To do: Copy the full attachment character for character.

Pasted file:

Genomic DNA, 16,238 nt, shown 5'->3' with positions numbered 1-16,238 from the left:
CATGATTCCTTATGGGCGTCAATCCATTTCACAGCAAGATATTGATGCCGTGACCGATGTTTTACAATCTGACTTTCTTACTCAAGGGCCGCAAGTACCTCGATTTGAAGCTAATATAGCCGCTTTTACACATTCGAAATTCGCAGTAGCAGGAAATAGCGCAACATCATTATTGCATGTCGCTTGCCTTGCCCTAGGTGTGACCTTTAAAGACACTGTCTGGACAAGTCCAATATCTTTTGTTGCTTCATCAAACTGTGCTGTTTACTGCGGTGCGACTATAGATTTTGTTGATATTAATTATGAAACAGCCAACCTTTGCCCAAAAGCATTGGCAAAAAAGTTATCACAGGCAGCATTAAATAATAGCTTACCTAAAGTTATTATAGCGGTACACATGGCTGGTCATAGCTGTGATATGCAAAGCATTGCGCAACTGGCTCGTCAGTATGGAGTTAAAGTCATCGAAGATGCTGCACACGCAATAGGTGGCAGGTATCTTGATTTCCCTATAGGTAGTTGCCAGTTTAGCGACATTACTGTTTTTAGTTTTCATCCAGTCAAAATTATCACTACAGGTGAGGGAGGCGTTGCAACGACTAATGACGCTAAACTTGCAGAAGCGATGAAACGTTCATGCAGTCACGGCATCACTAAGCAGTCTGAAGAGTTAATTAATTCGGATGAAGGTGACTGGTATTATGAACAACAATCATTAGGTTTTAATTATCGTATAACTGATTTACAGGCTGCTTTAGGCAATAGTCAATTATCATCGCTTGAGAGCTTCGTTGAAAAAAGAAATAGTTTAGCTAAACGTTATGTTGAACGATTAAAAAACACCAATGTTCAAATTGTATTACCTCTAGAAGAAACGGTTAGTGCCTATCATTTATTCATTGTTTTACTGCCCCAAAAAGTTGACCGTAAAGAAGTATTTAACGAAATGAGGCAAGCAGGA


Genomic DNA, 16,238 nt, shown 5'->3' with positions numbered 1-16,238 from the left:
CATGATTCCTTATGGGCGTCAATCCATTTCACAGCAAGATATTGATGCCGTGACCGATGTTTTACAATCTGACTTTCTTACTCAAGGGCCGCAAGTACCTCGATTTGAAGCTAATATAGCCGCTTTTACACATTCGAAATTCGCAGTAGCAGGAAATAGCGCAACATCATTATTGCATGTCGCTTGCCTTGCCCTAGGTGTGACCTTTAAAGACACTGTCTGGACAAGTCCAATATCTTTTGTTGCTTCATCAAACTGTGCTGTTTACTGCGGTGCGACTATAGATTTTGTTGATATTAATTATGAAACAGCCAACCTTTGCCCAAAAGCATTGGCAAAAAAGTTATCACAGGCAGCATTAAATAATAGCTTACCTAAAGTTATTATAGCGGTACACATGGCTGGTCATAGCTGTGATATGCAAAGCATTGCGCAACTGGCTCGTCAGTATGGAGTTAAAGTCATCGAAGATGCTGCACACGCAATAGGTGGCAGGTATCTTGATTTCCCTATAGGTAGTTGCCAGTTTAGCGACATTACTGTTTTTAGTTTTCATCCAGTCAAAATTATCACTACAGGTGAGGGAGGCGTTGCAACGACTAATGACGCTAAACTTGCAGAAGCGATGAAACGTTCATGCAGTCACGGCATCACTAAGCAGTCTGAAGAGTTAATTAATTCGGATGAAGGTGACTGGTATTATGAACAACAATCATTAGGTTTTAATTATCGTATAACTGATTTACAGGCTGCTTTAGGCAATAGTCAATTATCATCGCTTGAGAGCTTCGTTGAAAAAAGAAATAGTTTAGCTAAACGTTATGTTGAACGATTAAAAAACACCAATGTTCAAATTGTATTACCTCTAGAAGAAACGGTTAGTGCCTATCATTTATTCATTGTTTTACTGCCCCAAAAAGTTGACCGTAAAGAAGTATTTAACGAAATGAGGCAAGCAGGA